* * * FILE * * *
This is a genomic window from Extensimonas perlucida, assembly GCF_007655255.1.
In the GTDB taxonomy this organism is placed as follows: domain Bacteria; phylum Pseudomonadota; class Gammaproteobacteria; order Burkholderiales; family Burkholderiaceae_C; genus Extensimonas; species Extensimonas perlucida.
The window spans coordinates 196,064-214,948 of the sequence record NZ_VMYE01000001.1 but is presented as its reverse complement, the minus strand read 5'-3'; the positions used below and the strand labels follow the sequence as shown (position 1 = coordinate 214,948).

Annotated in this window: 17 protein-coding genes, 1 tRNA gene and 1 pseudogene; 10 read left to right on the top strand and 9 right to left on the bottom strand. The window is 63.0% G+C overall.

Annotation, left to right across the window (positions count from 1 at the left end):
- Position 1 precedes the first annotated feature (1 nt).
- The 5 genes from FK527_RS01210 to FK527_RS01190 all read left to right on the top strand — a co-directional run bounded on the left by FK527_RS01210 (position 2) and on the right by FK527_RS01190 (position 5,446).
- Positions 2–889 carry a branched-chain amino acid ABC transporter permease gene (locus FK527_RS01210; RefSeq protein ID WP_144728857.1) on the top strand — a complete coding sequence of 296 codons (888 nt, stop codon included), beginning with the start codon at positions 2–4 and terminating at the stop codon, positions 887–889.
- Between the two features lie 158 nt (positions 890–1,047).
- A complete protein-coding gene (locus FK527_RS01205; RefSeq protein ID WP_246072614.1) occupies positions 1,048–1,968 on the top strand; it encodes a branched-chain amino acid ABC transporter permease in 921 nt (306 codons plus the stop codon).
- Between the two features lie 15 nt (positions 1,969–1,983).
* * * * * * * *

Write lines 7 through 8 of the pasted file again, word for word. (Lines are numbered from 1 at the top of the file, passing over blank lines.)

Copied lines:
- The 5 genes from FK527_RS01210 to FK527_RS01190 all read left to right on the top strand — a co-directional run bounded on the left by FK527_RS01210 (position 2) and on the right by FK527_RS01190 (position 5,446).
- Positions 2–889 carry a branched-chain amino acid ABC transporter permease gene (locus FK527_RS01210; RefSeq protein ID WP_144728857.1) on the top strand — a complete coding sequence of 296 codons (888 nt, stop codon included), beginning with the start codon at positions 2–4 and terminating at the stop codon, positions 887–889.